Netflix is quickly becoming a major player in content production. But for every hit it has – Stranger Things, Series of Unfortunate Events, Master of None – there’s bound to be a couple that miss that mark. But that’s the way creation goes. Either you fail, or you make a hit. So what about Netflix’s newest original film War Machine?
I wasn’t quite sure what to expect going in. I had no idea this was based on the whole Stanley McChrystal debacle of 2010-2011. At first, it was just a story of a general and his team. But it became quickly evident that this film was more than a satirical statement on the American military complex.
For those of you who don’t know the story of General Stanley McChrystal, he was, by all accounts, a fantastic general. He cared about his troops and he cared about his mission. But… he was also kind of an ass hole. He didn’t really like being told what to do and had a little bit of a problem with authority (which kind of makes you wonder how he made it in the military).
Regardless, he made it all the way up to a four-star general and was appointed commander of the coalition forces in Afghanistan. Then, in a really good move, he let a reporter from Rolling Stone follow him around for a while, said some really stupid shit about his bosses, and got fired.
That’s his story in a nutshell, and that’s the basic premise of War Machine. Brad Pitt plays the role of McChrystal, err… McMahon, and plays him very well, I think. He’s not so much an actuation of McChrystal, but a parody. Every one of his flaws and features are exaggerated, and he even has a few quirks of his own.
But all of that makes for a character you can feel for and respect. He’s got the typical hallmarks of a general – gets up early, runs 7 miles every morning, eats only one meal a day, and “… his hand is permanently grabbing at something, like he’s holding a cigar that the health-conscious man would never allow himself to smoke.” (I can’t remember the exact quote, but that’s the gist of it.)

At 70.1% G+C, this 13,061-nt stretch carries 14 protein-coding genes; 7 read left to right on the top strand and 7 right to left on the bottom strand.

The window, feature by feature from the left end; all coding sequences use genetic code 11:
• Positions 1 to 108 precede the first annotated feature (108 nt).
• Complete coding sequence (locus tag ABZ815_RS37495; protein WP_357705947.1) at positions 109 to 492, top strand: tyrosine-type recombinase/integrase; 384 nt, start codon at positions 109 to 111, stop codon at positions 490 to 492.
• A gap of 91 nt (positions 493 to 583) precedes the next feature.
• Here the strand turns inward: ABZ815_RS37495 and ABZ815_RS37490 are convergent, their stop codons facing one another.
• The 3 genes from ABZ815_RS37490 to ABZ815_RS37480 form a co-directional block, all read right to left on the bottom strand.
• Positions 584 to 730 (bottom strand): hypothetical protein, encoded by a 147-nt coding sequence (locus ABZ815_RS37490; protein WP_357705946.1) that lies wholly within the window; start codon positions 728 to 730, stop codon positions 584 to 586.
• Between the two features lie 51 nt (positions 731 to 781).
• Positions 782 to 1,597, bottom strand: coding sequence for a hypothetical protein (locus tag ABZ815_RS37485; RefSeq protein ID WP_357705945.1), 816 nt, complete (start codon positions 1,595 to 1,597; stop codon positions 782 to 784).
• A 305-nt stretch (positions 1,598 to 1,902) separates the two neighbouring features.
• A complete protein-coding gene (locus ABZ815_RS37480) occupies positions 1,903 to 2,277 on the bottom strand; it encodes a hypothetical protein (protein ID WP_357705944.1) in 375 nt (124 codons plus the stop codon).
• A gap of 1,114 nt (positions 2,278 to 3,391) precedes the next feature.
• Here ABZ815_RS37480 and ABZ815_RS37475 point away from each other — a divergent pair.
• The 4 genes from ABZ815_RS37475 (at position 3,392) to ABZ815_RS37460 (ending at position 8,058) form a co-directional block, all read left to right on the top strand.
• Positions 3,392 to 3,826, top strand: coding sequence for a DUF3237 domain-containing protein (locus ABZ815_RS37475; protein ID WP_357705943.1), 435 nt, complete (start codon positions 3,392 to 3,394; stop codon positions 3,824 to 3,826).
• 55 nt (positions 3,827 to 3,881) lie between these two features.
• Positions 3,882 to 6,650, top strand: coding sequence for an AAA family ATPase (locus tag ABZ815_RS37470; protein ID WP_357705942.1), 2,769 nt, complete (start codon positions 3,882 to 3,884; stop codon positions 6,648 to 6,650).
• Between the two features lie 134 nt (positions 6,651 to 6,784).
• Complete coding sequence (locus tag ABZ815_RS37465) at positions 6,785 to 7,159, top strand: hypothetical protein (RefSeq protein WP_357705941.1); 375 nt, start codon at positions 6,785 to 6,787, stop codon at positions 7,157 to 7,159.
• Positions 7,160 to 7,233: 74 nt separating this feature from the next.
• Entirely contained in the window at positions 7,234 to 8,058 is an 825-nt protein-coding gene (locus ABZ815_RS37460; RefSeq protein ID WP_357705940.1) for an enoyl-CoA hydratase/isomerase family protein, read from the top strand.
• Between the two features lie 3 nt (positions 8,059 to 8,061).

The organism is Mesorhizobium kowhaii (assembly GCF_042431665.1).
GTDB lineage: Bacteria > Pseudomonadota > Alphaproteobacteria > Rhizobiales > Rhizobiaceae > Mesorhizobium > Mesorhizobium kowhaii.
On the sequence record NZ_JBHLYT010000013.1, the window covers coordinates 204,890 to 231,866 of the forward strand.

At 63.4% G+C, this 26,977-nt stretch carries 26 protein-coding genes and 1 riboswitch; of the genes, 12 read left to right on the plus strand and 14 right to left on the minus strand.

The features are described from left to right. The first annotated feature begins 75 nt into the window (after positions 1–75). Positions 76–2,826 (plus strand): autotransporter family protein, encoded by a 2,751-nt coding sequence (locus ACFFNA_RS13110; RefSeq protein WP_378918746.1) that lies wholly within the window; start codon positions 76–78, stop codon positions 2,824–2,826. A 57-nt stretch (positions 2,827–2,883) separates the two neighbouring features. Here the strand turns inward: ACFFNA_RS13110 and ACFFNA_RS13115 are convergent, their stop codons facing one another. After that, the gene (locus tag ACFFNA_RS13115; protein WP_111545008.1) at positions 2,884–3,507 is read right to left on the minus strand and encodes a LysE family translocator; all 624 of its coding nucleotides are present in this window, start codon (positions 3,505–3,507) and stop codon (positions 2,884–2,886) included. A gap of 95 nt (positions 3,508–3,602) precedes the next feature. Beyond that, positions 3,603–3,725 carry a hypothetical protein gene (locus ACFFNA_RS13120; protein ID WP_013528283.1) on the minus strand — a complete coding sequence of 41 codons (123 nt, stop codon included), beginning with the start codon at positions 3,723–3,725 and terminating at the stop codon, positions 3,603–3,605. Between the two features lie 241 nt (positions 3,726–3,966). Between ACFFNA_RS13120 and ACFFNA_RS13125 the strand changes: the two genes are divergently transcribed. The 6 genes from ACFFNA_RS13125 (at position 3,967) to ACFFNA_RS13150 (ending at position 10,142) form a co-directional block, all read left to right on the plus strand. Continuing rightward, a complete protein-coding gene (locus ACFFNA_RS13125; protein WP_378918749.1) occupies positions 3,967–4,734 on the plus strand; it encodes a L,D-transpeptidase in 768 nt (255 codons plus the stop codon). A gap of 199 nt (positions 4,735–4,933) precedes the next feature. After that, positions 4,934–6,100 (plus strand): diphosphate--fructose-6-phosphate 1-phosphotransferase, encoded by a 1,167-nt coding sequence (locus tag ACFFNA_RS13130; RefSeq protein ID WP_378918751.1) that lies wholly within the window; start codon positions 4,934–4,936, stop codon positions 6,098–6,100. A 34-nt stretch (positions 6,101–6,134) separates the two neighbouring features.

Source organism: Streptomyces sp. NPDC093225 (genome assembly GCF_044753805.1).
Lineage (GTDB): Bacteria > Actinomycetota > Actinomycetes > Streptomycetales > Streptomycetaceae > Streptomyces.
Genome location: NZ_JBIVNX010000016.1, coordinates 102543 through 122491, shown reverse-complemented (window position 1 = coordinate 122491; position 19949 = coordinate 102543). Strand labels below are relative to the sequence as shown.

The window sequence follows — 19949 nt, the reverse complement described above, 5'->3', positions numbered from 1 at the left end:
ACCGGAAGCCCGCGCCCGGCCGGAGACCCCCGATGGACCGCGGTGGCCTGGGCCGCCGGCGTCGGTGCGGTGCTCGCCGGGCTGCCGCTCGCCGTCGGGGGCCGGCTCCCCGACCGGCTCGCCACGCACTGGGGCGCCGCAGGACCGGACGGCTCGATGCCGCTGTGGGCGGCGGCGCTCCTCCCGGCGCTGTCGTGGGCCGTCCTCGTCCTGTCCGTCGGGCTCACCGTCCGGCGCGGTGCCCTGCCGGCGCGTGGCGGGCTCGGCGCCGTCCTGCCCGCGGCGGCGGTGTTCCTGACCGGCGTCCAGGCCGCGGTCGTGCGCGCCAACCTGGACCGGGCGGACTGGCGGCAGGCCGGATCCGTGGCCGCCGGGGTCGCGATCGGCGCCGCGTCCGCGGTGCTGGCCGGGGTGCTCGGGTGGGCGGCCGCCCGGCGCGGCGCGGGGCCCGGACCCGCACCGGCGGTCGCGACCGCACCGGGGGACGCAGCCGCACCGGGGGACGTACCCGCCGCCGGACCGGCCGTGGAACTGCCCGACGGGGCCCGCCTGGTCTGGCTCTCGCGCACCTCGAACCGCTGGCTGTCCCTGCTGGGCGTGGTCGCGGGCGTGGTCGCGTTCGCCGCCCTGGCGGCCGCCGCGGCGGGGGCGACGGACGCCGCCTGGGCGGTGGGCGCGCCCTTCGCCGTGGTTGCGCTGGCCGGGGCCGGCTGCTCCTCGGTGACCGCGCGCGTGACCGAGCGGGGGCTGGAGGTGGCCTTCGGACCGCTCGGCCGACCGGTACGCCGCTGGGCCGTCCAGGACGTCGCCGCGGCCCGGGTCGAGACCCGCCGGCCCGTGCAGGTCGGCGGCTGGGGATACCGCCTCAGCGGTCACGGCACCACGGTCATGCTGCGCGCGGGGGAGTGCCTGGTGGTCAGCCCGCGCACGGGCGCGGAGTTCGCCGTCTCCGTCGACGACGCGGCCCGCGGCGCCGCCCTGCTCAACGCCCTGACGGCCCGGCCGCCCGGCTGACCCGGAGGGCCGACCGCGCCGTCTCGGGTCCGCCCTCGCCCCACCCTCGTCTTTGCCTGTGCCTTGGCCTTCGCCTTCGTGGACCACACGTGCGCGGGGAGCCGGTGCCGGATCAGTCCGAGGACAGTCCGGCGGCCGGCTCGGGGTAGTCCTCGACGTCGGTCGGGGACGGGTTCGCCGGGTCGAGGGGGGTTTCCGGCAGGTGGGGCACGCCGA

But the movie doesn’t just focus on the man. It’s also the story of his retinue. Five men constantly follow McMahon around to all corners of the globe waiting on him hand and foot. There’s his IT guy, his ‘best friend,’ his marketing manager, his PR guy, and his personal assistant. Each one has their own special job, but they all have one thing in common: they treat McMahon like a god. And for a good reason. Sure, because they all like having jobs, but because to them, he is a god. He’s the greatest general ever to walk the face of the Earth, and they’re there to treat him as such through every step of his journey.
There is, however, an issue with this. Every civilization has their own form glorification of powerful individuals. The Romans had the triumph, where, once returning from a successful campaign, generals would parade through the streets and be treated like gods. They would wear a laurel crown (usually reserved for depictions of Jupiter), and everyone would cheer and cheer as they showed off their winnings. But, in order to keep him grounded, there was always a slave in the back of his chariot whispering in his ear “Remember that you are mortal.”
When power goes unchecked and individuals get told how awesome they are every single day of their lives, they start to believe that they can do no wrong. It’s just like senators today. Most of these people have been in a position of power for 10, 20, or 30 years – some even longer – and they constantly have people in their offices telling them how wonderful they are, how fantastic a job they’re doing, and how they can’t do anything wrong. Without checks, power begins to take over you, and that’s exactly what happens in this movie.